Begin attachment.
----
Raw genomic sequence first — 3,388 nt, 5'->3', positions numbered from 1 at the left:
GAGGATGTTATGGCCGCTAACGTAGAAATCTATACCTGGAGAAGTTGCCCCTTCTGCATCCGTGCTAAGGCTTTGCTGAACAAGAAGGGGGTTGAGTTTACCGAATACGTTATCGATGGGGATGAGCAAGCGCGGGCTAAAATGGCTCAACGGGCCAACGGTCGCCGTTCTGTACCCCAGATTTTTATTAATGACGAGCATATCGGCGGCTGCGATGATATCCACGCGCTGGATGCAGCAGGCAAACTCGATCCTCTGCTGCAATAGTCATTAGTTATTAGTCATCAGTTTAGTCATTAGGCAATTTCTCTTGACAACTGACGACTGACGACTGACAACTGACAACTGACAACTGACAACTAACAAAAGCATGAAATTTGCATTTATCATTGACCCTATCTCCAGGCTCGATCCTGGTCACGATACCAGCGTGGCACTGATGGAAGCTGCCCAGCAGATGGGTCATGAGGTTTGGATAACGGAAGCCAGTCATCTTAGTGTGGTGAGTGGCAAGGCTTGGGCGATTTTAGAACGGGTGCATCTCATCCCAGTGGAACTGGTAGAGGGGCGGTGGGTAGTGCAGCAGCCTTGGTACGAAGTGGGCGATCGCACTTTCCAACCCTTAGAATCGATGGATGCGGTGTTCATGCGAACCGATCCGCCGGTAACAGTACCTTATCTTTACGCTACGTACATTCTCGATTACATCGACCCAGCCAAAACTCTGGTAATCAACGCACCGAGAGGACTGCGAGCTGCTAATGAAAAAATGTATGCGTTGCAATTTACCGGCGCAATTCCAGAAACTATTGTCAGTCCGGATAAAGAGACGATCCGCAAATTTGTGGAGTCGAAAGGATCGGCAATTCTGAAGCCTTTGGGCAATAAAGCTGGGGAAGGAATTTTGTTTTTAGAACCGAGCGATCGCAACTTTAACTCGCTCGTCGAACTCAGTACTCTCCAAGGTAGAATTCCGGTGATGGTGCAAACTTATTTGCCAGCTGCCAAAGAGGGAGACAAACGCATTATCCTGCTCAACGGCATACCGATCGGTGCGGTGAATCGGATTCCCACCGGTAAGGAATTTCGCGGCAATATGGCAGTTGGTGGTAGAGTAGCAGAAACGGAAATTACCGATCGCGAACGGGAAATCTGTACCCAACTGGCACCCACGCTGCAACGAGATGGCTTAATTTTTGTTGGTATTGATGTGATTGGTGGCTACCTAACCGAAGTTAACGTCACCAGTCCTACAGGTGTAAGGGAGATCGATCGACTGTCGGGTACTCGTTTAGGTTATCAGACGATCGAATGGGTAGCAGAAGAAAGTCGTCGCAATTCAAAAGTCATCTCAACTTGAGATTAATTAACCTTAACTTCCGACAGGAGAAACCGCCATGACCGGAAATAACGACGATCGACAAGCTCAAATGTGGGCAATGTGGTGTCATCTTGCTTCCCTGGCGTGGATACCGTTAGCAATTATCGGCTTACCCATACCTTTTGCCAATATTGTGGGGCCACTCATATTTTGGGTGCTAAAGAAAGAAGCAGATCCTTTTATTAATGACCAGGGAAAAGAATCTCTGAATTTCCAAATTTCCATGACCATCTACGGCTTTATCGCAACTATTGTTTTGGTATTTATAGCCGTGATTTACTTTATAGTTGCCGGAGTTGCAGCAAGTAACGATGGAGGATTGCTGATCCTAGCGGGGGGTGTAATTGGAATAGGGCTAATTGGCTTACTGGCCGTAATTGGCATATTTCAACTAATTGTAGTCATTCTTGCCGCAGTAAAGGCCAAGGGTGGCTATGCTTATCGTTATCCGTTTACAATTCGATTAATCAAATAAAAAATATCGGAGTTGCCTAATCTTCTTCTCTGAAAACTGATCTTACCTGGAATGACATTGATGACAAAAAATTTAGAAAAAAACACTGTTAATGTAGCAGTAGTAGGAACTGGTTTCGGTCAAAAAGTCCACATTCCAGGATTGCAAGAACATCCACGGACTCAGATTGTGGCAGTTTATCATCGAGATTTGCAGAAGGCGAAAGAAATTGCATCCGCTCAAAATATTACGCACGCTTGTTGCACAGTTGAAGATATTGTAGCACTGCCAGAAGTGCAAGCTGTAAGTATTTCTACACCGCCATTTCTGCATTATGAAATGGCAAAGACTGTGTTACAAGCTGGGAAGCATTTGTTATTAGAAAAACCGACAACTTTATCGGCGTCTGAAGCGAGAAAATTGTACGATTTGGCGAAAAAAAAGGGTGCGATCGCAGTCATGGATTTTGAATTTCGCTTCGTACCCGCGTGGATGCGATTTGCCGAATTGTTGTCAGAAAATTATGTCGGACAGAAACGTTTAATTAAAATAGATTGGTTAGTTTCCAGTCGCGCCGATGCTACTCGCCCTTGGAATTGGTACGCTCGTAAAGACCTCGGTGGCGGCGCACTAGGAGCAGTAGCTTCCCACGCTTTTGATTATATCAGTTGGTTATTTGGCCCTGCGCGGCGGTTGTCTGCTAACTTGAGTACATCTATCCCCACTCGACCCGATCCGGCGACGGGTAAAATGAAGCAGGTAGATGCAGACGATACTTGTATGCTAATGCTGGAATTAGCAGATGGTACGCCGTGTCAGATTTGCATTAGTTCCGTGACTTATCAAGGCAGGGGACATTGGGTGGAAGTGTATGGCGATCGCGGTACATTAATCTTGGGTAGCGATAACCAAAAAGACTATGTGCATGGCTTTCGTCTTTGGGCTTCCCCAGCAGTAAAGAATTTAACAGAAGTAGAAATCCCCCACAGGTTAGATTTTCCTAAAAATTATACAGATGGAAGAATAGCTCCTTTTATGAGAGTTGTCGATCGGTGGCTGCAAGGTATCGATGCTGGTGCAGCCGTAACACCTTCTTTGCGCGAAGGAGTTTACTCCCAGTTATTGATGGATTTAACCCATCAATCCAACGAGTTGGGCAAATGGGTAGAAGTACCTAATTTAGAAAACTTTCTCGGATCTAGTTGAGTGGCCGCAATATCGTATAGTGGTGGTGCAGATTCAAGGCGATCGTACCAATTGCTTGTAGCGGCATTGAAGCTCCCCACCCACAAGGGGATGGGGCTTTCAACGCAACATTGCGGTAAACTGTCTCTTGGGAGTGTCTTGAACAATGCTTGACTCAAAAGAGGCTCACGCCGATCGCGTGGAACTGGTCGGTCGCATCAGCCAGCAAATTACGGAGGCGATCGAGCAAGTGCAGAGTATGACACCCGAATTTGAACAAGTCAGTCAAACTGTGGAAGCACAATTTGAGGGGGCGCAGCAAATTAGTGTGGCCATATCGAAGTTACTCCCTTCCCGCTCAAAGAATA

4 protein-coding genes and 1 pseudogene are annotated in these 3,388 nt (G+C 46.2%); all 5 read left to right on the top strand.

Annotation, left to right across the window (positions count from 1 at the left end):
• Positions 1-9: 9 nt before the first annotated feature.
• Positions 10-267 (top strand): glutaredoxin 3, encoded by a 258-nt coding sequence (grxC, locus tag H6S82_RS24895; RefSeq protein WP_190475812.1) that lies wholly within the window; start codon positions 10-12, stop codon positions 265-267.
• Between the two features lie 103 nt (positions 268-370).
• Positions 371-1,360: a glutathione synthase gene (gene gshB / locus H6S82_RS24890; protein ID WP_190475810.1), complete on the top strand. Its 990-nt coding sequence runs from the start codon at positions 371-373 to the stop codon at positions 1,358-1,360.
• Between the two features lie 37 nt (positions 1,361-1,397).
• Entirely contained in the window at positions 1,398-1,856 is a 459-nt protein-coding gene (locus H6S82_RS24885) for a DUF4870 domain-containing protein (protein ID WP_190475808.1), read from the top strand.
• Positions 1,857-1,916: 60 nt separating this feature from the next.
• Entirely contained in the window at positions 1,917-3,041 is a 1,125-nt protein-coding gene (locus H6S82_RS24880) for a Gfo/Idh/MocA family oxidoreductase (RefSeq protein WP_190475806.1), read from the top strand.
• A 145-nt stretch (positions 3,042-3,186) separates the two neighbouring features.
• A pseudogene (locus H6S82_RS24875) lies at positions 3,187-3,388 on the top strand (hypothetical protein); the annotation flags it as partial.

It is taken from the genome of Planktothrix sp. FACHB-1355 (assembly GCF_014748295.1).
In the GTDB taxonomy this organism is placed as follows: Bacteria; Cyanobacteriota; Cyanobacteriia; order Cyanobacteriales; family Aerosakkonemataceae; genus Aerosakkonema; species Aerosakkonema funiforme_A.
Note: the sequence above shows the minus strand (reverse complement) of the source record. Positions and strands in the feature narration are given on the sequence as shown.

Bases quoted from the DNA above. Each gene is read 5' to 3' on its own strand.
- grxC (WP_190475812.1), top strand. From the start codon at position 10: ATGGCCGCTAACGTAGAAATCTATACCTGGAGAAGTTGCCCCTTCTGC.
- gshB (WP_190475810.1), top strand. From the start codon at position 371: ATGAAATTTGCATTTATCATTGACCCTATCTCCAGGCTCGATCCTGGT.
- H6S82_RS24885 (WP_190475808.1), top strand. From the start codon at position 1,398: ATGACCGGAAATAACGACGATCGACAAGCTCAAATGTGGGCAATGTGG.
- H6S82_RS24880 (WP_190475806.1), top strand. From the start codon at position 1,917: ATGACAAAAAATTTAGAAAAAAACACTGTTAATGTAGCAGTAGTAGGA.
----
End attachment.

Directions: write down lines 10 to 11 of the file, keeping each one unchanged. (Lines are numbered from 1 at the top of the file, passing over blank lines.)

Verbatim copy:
• Entirely contained in the window at positions 1,398-1,856 is a 459-nt protein-coding gene (locus H6S82_RS24885) for a DUF4870 domain-containing protein (protein ID WP_190475808.1), read from the top strand.
• Positions 1,857-1,916: 60 nt separating this feature from the next.